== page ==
Moody's Investors Service has recently reported that China's authorities have the tools to prevent a financial crisis from materialising in the near future. However, even in the absence of a systemic crisis, major imbalances created by rapid debt accumulation are likely to erode credit quality over time. In addition, China's growing debt levels will lead to the persistence of large unrecognized banking sector losses, delays to the reduction in excess capacity and economic rebalancing, and a prolonged period of sub-optimal growth. What are the risks of a financial crisis in China and how should they be managed?
About the speaker
Dr Michael Taylor is a Managing Director for Moody’s Investors Service and Moody’s Chief Credit Officer for the Asia Pacific region. Michael joined Moody’s after a distinguished career in several leading central banks and international financial institutions, including roles at the Bank of England, the IMF and the Hong Kong Monetary Authority as Head of Banking Policy. He was also the Advisor to the Governor of the Central Bank of Bahrain.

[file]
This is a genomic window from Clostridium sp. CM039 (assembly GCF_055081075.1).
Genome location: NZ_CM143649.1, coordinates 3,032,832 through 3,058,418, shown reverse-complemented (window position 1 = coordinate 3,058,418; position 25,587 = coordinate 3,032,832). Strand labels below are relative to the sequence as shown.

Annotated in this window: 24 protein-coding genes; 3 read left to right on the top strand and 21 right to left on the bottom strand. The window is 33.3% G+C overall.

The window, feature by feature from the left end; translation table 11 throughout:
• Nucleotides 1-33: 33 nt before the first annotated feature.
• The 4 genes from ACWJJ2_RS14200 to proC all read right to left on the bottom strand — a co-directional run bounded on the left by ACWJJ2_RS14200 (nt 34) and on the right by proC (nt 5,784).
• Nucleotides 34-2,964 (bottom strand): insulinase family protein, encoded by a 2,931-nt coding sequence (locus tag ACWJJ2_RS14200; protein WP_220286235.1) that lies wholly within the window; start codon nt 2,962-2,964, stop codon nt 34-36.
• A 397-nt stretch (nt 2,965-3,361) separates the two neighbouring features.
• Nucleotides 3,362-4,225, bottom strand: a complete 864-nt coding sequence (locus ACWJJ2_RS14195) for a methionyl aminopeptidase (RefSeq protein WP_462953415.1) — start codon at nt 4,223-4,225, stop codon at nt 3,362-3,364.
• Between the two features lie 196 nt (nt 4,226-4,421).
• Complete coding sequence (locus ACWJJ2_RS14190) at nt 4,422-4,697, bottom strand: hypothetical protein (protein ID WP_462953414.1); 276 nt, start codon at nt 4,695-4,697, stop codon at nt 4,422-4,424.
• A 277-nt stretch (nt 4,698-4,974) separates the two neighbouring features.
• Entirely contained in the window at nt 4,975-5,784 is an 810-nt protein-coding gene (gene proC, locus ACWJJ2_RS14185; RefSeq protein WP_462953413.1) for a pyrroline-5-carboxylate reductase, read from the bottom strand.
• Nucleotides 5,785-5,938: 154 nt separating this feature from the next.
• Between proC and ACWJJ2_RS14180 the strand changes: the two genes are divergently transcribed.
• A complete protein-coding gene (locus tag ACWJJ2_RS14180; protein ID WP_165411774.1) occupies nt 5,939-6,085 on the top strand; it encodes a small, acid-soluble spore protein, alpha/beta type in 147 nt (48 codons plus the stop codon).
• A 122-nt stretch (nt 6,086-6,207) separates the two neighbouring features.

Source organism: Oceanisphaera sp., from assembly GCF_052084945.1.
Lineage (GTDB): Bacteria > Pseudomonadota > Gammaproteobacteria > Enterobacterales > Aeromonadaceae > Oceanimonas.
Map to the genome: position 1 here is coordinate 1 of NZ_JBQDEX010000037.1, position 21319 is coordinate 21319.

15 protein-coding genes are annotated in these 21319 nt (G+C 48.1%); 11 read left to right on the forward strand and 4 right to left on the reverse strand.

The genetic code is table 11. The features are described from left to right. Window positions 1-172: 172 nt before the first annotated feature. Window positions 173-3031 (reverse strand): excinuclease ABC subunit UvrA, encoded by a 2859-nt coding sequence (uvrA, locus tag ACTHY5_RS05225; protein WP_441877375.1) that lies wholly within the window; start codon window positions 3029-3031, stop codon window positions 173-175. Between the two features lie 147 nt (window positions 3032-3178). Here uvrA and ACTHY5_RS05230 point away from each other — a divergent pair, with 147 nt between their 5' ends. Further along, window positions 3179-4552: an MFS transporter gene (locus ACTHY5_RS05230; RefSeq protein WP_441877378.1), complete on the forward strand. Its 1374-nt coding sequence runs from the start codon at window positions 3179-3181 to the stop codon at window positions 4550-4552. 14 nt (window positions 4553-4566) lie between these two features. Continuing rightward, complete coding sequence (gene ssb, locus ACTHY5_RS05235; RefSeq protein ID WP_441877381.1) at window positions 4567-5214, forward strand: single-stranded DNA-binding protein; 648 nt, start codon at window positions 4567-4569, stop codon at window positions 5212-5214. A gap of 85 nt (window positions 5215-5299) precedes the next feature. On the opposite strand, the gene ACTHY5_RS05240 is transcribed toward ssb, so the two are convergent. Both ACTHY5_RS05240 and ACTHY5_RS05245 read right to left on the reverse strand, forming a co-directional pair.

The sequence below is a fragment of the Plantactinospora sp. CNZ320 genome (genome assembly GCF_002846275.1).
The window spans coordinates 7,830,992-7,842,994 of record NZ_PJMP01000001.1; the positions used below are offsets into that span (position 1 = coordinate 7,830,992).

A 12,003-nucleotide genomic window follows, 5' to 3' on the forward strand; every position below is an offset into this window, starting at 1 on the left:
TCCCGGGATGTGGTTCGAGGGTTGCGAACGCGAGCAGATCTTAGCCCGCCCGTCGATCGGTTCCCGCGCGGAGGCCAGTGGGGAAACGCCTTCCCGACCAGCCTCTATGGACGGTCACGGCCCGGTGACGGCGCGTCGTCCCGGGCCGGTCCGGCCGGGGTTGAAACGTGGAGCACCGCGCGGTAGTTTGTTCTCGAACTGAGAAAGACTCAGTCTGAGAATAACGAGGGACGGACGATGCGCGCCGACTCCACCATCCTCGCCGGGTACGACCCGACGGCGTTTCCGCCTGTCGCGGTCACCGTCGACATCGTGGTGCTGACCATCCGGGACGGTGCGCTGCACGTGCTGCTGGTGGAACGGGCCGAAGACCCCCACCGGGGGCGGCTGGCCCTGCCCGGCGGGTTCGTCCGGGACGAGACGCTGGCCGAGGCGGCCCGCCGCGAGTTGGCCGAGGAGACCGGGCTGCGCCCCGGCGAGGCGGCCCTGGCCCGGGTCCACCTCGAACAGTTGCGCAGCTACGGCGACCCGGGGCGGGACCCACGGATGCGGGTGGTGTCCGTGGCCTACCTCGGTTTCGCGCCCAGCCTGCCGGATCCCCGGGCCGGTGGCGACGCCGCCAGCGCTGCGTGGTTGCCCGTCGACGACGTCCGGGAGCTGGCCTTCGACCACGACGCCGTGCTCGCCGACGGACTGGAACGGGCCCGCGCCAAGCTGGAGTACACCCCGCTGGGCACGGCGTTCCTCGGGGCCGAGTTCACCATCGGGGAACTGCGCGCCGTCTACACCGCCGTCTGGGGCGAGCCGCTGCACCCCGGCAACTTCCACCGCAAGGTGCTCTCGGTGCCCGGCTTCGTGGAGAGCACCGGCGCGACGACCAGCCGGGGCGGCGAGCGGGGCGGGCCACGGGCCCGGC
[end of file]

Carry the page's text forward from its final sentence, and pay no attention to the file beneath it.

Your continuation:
Michael has also had a distinguished academic career, and has published widely on financial stability and financial regulation. Among his extensive publications are the seminal paper 'Twin Peaks: A regulatory structure for the new century'(1995) which inspired regulatory reforms in Australia, the Netherlands and most recently the UK.